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    though on second thought the amount of current needed at 24V may be more than the underground wire can handle – st4rgut Dec 26 '20 at 5:04
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    > I'm not sure what happens if a server is fed phase-shifted AC on another input... it should be okay but check that -- it should be fine, as the two are independently rectified to DC before reaching any other component. – Bob Dec 26 '20 at 9:55
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    It's OK to generate the AC near the panels. Better for voltage drop actually. But for power-outage support, there MUST be TWO separate cables between house and shed. One from house to shed for use at all times to power things in the shed... and the other for panel to house during outages. Your current wiring is cordage which is not proper at all, and with the plugs is outright dangerous. If you're into doing it all the right/safe way, let us know. – Harper - Reinstate Monica Dec 26 '20 at 19:14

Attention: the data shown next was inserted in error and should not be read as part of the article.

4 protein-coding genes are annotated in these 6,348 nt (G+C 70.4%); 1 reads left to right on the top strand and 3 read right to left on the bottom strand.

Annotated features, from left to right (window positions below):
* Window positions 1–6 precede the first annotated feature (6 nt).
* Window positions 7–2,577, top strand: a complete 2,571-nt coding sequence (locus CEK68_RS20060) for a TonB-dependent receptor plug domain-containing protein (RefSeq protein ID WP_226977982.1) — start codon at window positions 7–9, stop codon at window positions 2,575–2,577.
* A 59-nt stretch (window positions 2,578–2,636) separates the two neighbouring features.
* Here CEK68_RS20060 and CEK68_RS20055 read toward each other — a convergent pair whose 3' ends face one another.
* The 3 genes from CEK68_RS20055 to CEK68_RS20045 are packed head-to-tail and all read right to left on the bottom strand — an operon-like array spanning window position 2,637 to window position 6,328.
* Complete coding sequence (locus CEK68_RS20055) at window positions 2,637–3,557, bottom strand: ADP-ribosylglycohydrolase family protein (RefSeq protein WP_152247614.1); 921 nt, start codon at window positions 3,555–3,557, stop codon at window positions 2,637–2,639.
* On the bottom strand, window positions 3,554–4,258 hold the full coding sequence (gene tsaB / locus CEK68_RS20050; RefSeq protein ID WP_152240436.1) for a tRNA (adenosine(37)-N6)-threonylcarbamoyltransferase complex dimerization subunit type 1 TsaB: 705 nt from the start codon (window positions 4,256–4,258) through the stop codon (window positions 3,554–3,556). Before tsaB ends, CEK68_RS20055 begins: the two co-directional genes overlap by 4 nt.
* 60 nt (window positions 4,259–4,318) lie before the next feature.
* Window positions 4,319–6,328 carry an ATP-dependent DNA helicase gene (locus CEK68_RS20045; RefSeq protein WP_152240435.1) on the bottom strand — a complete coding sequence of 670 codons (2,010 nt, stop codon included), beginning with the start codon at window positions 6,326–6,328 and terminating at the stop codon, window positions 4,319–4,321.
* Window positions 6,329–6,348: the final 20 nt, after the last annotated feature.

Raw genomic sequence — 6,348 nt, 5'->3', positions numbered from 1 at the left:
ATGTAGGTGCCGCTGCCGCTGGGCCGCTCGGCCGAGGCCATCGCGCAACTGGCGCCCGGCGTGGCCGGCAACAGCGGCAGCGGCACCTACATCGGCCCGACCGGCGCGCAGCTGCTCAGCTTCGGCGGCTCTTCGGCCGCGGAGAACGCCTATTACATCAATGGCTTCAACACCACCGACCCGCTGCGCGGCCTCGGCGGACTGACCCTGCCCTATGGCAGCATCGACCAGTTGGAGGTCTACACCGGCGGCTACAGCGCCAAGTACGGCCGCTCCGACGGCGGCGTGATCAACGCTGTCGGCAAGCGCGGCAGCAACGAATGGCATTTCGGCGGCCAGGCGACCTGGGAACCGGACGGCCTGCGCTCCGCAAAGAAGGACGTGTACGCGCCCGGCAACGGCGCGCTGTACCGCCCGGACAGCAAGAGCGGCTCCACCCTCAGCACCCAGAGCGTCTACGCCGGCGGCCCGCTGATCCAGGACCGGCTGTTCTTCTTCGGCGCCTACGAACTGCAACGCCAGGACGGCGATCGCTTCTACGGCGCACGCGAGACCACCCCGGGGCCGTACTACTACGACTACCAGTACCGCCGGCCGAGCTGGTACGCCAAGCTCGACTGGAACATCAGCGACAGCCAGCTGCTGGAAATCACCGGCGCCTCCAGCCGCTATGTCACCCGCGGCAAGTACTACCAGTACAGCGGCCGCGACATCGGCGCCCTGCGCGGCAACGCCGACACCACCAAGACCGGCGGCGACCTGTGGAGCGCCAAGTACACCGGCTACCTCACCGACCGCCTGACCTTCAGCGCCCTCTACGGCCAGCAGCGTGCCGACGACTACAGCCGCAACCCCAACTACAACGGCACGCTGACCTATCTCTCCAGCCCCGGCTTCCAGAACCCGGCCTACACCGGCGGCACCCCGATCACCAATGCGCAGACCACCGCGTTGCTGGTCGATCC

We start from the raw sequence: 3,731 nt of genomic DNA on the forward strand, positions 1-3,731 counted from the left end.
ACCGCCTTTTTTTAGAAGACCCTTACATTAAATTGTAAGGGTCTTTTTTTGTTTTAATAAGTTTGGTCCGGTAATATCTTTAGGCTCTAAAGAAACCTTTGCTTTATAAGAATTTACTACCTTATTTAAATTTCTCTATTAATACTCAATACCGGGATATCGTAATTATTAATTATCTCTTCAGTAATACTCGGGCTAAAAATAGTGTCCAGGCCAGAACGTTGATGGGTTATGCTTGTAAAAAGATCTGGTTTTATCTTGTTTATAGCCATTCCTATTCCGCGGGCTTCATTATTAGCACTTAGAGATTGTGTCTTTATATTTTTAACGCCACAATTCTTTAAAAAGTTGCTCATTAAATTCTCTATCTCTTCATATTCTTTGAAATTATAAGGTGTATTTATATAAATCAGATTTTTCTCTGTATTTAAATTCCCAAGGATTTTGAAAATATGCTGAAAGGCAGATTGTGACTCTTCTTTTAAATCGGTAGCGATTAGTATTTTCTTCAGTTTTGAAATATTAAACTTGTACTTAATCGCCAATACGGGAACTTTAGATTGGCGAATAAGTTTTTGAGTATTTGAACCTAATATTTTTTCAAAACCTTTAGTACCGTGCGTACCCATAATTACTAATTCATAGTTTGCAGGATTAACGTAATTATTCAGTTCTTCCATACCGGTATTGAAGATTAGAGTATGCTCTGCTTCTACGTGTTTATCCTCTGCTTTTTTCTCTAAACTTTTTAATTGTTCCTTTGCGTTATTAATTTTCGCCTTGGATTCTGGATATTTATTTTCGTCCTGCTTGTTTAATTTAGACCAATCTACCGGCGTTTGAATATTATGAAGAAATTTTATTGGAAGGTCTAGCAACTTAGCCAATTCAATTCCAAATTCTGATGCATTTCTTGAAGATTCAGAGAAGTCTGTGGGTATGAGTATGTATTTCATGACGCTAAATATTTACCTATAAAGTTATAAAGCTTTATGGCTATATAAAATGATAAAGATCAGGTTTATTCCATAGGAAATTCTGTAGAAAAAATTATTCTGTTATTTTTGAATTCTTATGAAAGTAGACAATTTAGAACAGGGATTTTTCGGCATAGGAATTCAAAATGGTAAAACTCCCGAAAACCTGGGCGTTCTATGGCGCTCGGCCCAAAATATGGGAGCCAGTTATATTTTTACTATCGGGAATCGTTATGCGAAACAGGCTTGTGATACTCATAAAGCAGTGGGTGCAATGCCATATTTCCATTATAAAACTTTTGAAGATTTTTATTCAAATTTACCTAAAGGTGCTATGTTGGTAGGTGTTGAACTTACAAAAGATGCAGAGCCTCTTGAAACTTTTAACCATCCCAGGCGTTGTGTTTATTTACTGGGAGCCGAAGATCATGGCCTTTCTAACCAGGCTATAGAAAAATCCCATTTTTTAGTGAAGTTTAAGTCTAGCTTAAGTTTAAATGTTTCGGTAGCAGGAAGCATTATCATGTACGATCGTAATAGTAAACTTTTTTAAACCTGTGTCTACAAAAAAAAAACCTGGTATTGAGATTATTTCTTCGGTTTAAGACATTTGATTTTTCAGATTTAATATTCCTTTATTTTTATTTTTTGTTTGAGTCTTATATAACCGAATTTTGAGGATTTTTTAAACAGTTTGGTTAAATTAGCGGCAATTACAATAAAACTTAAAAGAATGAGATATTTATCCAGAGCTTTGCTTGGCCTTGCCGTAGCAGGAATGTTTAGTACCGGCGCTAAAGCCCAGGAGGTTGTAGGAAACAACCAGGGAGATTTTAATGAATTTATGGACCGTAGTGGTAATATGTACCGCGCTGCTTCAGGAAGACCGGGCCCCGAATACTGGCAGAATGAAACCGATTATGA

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This is something the inverter's most likely doing, not your wiring

Grid-tie solar inverters are designed to feed power into an operating electric grid, and thus need a grid AC source to synchronize to. If you deny them that grid source, they will refuse to invert. This is to prevent the inverter from trying to power up a dead grid, which poses hazards to the linesfolk out in -20°C, 20m/s winds, and 20 cm of snow trying to get your power back on, as well as the health of the inverter. Furthermore, grid-tie solar inverters don't have the ability to stably regulate grid frequency and voltage, or provide something called reactive power in order to keep the grid functioning properly, for that matter.